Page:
- If we need to scale budget up or down, how does that work? If we need something outside of what you offer, how do you handle that?
Another pro tip to actually see results is to ask them for a couple websites they did SEO for. Then take that domain over to your SEMrush account and plug it into:
As an example – https://www.semrush.com/info/getcredo.com
There you’ll see the performance:
Now you can dig into what they did from content and links, though the technical optimizations they did will be hard to uncover.
Culture and professionalism
Third and finally, the right SEO company for your company has a similar culture to your company and operates professionally.
Before we go further, let’s define “culture”. In the Silicon Valley and New York City Silicon Alley tech world that I come from, “culture” has been taken to mean ping pong tables, happy hours, and people who hang out as friends.
But that’s a ridiculous way to look at culture.
When I say “culture” here, I mean that the SEO company works in the same way that yours does. It doesn’t matter if their team looks like yours (though it can signal that they care about the same things you do values-wise. I also don’t think shared values or lack thereof are a deal breaker, but to each ther own).
Culture means that they work in similar ways to you. Similar hours, have similar ways of reporting, similar temperament, similar approach to growth.
Culture of this sort is the hidden thing that makes or breaks projects. If they’re emailing at 9pm and expecting a reply, and you leave the office at 5pm and don’t read email until the next day, it’s not going to work well.
Honestly, hiring an agency should be considered as carefully as hiring a full time person. As someone who used to work at a company where I was a bad culture match with my close coworkers, I can tell you that no matter of great metrics is going to save a culture mis-match.
A quick word on price
Notice what is not in the list above – price.
While price is important and no one has unlimited budget, don’t be scared off by what may seem like a large number coming from an agency after your discussions with them.
To start, there are SEO companies all over the map on pricing – from $25 an hour to hundreds if not thousands per hour. Just so you know, most tend to settle in around $100-$125/hr domestically in the US (source).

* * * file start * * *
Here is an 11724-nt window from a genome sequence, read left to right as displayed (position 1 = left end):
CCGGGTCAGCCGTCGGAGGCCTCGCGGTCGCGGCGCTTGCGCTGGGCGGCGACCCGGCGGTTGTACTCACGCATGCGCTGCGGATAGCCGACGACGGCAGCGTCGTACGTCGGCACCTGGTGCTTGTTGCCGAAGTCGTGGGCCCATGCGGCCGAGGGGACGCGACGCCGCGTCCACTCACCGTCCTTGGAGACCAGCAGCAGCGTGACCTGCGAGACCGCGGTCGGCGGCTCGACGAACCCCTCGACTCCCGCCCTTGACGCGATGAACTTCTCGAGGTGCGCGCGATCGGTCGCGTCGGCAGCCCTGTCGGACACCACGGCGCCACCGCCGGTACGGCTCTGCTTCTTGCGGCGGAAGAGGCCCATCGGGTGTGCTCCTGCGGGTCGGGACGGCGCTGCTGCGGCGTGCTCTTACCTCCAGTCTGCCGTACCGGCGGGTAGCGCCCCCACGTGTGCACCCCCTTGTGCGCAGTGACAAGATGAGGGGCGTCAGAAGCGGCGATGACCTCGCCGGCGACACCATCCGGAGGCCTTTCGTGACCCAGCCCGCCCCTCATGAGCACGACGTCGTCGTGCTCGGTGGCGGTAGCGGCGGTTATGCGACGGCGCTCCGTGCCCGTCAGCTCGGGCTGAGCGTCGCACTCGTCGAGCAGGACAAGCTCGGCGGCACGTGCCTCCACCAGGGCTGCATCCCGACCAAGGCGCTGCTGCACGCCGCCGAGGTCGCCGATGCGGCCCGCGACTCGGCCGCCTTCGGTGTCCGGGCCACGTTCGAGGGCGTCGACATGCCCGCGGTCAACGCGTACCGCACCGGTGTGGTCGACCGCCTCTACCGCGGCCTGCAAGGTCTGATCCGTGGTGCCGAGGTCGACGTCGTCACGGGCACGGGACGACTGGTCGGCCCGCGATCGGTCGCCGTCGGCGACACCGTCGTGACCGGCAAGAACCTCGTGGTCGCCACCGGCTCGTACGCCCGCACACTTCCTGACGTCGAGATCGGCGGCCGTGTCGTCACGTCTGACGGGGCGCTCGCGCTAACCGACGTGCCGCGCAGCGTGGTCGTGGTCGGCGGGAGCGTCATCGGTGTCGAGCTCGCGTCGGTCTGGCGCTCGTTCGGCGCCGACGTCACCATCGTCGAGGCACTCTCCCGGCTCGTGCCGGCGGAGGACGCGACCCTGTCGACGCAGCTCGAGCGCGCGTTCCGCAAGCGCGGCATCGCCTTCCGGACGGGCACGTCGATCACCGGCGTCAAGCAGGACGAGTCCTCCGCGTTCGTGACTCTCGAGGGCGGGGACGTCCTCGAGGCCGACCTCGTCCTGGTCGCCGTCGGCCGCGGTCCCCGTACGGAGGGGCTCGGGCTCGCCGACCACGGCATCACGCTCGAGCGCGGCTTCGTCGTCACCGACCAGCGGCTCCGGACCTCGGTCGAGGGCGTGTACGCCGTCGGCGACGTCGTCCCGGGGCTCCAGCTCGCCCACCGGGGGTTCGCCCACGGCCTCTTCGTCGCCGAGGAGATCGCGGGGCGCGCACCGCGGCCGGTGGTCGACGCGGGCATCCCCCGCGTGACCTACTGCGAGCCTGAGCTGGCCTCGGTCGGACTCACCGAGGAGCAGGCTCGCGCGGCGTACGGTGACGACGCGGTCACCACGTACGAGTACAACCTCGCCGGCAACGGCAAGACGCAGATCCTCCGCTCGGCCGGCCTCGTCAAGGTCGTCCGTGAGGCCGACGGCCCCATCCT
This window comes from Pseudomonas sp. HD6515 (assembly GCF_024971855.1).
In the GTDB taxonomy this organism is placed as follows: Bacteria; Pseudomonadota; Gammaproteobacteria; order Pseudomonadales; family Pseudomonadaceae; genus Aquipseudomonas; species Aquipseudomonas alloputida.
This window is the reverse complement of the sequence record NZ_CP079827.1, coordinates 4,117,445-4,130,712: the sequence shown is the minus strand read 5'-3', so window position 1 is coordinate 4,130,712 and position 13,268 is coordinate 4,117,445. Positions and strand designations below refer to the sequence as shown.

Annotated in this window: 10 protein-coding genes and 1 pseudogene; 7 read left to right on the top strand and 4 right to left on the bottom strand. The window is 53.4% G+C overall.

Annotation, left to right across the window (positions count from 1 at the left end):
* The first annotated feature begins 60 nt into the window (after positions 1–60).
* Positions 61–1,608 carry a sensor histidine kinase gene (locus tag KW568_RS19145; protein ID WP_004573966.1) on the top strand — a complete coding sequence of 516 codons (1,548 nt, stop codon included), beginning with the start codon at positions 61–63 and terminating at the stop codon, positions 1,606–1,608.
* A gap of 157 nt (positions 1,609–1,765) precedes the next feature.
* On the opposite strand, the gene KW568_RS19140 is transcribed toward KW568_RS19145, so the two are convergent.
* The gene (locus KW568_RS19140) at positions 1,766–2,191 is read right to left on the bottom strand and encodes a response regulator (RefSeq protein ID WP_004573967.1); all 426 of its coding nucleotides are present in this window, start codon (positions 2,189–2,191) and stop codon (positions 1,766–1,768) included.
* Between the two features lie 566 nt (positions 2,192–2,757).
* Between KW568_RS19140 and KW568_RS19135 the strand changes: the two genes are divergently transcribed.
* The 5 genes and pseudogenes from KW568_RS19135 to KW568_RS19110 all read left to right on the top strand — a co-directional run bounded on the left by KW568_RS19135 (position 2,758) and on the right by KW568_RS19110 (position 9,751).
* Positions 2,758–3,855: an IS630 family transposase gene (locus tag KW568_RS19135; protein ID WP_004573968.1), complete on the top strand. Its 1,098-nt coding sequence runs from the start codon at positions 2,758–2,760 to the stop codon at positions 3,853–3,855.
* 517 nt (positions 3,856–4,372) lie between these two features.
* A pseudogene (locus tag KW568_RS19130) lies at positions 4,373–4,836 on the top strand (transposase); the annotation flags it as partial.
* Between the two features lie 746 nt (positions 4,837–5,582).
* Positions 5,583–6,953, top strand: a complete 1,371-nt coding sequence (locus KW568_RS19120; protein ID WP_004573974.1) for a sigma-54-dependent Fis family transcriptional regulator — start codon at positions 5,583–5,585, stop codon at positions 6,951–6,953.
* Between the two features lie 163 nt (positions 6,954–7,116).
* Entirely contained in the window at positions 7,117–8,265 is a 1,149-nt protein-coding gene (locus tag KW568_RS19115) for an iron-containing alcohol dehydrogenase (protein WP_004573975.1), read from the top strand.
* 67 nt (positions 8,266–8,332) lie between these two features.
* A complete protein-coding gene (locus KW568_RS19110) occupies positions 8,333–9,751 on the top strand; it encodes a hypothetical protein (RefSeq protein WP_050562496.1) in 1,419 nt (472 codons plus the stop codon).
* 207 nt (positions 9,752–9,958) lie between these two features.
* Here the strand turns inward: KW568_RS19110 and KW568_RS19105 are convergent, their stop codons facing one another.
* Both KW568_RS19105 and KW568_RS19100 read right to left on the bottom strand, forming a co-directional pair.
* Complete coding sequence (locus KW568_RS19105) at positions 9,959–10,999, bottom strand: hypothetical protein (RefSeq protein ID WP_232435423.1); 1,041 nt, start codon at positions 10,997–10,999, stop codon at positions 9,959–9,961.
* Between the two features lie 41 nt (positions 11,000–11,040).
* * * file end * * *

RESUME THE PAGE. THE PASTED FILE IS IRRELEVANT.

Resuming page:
A good SEO company will conduct the sales process in such a way that you understand what you will be getting if you sign with them. They should also help you understand what it will cost and the tradeoffs (both traffic and business) of dialing your engagement up or down. After all, the more budget you have the shorter it will take to learn what is working and what is not.
The reality stands though that many agencies will likely not do this, and instead they’ll send you a blanket proposal with some options (“a menu” is what I call it) and pricing. This may lead to sticker shock on your part and walking away without even replying.
I encourage you not to do this. To give you some insight into how agencies think, they’ll usually send a “proposal” that is really just a potential scope of work. It’s usually not done and dusted and their final offer – they see it as a starting point for a discussion.
Their pricing is usually an optimal budget for you to spend to get the results you are looking for, but it doesn’t mean it’s the only budget you can spend. If you can only spend half of what is optimal, you just need to recognize that it will take longer (maybe even twice as long) to get the results you’re targeting.
If you get sticker shock, then I encourage you to ask how and why they are willing to charge that amount. While it’s true that you can definitely find someone to do it cheaper (there is ALWAYS someone who will quote you a cheaper price), you have to ask yourself if that cheaper person can do it just as well. If not, then that’s why the more expensive person is quoting that.
This doesn’t mean that you’ll suddenly have the budget to be able to hire them (though maybe you can find it somewhere), but you’ll at least understand the tradeoffs to various pricing.
I hope that helps. If you’re ready to find an SEO company, click here to get started.